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Scholar-Scientist, Adeyemi Oduwole Contributes to Genetic Research of African Americans




Growing up in New York City, Adeyemi Oduwole discovered a love for science at an early age. In 2018, he began a research project at the University of Pennsylvania, where he performed groundbreaking research that solves the mystery behind the Ancestry of Charleston’s African Americans. He started his first genetic-based research, working toward analyzing the genomic diversity and genetic ancestry Charlestonians of African descent as part of the Gullah Society’s Anson Street Burials Project.

His work won him numerous awards, worldwide recognition, and even sent him to the National Conference on Undergraduate Research.

Nowa graduate student at Icahn School of Medicine at Mount Sinai Graduate School of Biomedical Sciences at Mount Sinai in New York, Oduwole has jumpstarted his career as a Scientific Researcher and Contributor in projects for National Geographic, NASA, and the National Institutes of Health (NIH). Oduwole is currently working alongside public health experts and epidemiologists on controlled human infection models (CHIMs) proposed as a strategy for accelerating SARS-CoV-2 vaccine development. He has aspirations of becoming a medical doctor.

Having started his research at such a young age, Oduwole felt honored to receive such high recognition and accolades.

Oduwole has recently achieved recognition from his accomplishments, as he was nominated to the “FORBES list- 30 under 30, where the young, creative, and bold minds on this year’s list prove that the future will be new, exciting, and profoundly different. These entrepreneurs are teaching viruses to fight cancer, developing technology to help astronauts breathe on Mars, and creating strings of hit songs that fuel our daily playlists, and that’s just a few. Harnessing expert community, robust reporting, vigorous vetting, and the world’s top investors and entrepreneurs’ wisdom, they evaluated more than 15,000 nominees. The final product: 600 revolutionaries in 20 industries changing the course— and the face— of business, technology, science, and society.

“The research I’ve participated in requires immense amounts of hard work and sacrifice over the years, so it’s great being recognized on the same platform as other millennial scientists,” Oduwole said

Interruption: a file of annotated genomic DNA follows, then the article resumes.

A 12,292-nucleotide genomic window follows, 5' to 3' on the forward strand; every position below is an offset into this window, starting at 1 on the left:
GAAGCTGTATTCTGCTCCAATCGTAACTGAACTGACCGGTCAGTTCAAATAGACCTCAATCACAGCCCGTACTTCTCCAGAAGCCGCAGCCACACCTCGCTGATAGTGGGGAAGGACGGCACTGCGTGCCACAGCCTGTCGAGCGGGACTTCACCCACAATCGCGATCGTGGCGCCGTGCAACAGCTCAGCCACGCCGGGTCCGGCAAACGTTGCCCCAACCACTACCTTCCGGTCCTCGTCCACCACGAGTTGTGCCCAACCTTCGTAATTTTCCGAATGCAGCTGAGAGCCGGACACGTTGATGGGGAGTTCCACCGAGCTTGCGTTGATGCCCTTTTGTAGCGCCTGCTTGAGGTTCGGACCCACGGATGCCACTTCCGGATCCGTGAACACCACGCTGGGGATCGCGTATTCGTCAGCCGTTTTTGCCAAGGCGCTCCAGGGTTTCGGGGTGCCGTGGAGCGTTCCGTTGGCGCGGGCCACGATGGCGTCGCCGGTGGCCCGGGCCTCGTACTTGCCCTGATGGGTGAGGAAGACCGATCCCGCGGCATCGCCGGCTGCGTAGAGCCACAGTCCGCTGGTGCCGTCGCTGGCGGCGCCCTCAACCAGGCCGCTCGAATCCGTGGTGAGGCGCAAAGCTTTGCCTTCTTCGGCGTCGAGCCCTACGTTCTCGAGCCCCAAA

Despite the accumulation of projects Oduwole is working on, his drive to search for new opportunities increases. Oduwole has continued to share his findings and spreads groundbreaking research knowledge through various speaking engagements such as TEDx talks and media outlets like National Geographic Magazine, ABC News, and Charleston’s Post and Courier. His dedication towards his work ethics defines a rare breed.

As an individual filled with such talent, Oduwole undoubtedly contributes to making life as we know it better. Oduwole said he uses his established platform to give all society members knowledge, focusing his continued work as a scientific researcher towards individuals living in underserved and underprivileged communities.

“Through these projects, I am honored to inspire and act as an influence towards the next generation of kids and students that interested in pursuing careers in research, medicine, science, technology, engineering, and math,” Oduwole said.

You can keep up with Oduwole and his future endeavors at

Sharon was always fascinated by the workings of the human body and for her, nothing was better than being a health news journalist. By creating news pieces for the latest happenings in the world of human health, Sharon aims to create awareness among the readers to help them include better and healthy options in their daily lifestyle.

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